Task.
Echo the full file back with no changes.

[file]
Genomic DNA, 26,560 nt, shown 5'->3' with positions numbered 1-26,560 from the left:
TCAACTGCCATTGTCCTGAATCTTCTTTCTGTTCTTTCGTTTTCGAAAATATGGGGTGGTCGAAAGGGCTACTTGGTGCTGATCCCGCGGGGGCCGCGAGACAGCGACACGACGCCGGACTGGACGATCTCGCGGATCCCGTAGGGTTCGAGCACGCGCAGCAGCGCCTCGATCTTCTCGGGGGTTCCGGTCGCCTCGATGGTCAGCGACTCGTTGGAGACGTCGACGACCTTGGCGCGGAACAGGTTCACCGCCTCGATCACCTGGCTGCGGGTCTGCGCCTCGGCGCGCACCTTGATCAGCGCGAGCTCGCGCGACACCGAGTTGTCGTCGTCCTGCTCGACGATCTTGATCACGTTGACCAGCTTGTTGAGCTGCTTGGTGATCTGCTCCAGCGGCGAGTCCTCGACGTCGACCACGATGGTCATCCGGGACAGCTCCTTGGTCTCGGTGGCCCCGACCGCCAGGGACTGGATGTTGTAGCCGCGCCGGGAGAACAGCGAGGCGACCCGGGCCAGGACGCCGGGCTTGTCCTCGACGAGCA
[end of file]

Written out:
Genomic DNA, 26,560 nt, shown 5'->3' with positions numbered 1-26,560 from the left:
TCAACTGCCATTGTCCTGAATCTTCTTTCTGTTCTTTCGTTTTCGAAAATATGGGGTGGTCGAAAGGGCTACTTGGTGCTGATCCCGCGGGGGCCGCGAGACAGCGACACGACGCCGGACTGGACGATCTCGCGGATCCCGTAGGGTTCGAGCACGCGCAGCAGCGCCTCGATCTTCTCGGGGGTTCCGGTCGCCTCGATGGTCAGCGACTCGTTGGAGACGTCGACGACCTTGGCGCGGAACAGGTTCACCGCCTCGATCACCTGGCTGCGGGTCTGCGCCTCGGCGCGCACCTTGATCAGCGCGAGCTCGCGCGACACCGAGTTGTCGTCGTCCTGCTCGACGATCTTGATCACGTTGACCAGCTTGTTGAGCTGCTTGGTGATCTGCTCCAGCGGCGAGTCCTCGACGTCGACCACGATGGTCATCCGGGACAGCTCCTTGGTCTCGGTGGCCCCGACCGCCAGGGACTGGATGTTGTAGCCGCGCCGGGAGAACAGCGAGGCGACCCGGGCCAGGACGCCGGGCTTGTCCTCGACGAGCA